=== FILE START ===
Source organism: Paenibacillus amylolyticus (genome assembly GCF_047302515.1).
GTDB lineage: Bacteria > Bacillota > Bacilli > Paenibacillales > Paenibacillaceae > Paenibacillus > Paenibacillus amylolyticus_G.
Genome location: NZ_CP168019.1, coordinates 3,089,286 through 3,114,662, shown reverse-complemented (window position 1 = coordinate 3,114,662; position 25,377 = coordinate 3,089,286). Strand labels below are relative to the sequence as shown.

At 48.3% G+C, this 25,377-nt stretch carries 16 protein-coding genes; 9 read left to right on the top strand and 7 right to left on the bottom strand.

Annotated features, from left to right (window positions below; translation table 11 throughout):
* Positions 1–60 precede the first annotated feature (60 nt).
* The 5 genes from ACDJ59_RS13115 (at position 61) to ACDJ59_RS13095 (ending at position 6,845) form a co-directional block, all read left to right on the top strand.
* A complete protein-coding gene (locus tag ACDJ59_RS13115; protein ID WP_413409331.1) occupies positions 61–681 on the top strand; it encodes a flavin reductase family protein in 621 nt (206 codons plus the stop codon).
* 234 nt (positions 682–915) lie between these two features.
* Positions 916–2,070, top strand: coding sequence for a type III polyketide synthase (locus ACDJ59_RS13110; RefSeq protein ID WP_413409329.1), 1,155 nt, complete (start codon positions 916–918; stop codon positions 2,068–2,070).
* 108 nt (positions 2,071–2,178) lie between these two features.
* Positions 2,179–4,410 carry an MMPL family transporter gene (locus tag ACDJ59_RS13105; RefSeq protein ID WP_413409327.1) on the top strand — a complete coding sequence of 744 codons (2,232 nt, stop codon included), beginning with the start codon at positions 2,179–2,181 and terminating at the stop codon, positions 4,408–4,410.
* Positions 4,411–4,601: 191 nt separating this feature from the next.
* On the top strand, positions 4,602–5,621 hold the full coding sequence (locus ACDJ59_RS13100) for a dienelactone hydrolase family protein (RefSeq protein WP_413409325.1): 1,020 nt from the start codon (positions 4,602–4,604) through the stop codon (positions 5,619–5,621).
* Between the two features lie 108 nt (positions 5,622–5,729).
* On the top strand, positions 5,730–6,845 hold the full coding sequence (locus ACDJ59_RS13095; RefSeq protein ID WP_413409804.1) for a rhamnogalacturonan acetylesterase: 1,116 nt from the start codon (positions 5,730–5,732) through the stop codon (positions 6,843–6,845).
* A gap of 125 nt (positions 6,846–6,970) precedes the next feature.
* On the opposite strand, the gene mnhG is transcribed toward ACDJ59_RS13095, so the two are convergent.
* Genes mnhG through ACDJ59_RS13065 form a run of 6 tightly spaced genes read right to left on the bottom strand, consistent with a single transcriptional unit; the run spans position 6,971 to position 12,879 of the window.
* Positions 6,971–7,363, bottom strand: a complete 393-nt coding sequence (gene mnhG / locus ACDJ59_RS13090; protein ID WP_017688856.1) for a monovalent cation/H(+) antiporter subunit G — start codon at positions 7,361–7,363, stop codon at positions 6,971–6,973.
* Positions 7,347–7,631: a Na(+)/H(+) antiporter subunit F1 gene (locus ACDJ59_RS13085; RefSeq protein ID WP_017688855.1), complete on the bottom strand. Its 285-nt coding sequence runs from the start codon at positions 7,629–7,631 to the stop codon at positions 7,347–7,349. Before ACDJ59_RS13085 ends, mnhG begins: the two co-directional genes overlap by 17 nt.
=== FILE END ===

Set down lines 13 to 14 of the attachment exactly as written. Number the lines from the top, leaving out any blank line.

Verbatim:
* Positions 4,411–4,601: 191 nt separating this feature from the next.
* On the top strand, positions 4,602–5,621 hold the full coding sequence (locus ACDJ59_RS13100) for a dienelactone hydrolase family protein (RefSeq protein WP_413409325.1): 1,020 nt from the start codon (positions 4,602–4,604) through the stop codon (positions 5,619–5,621).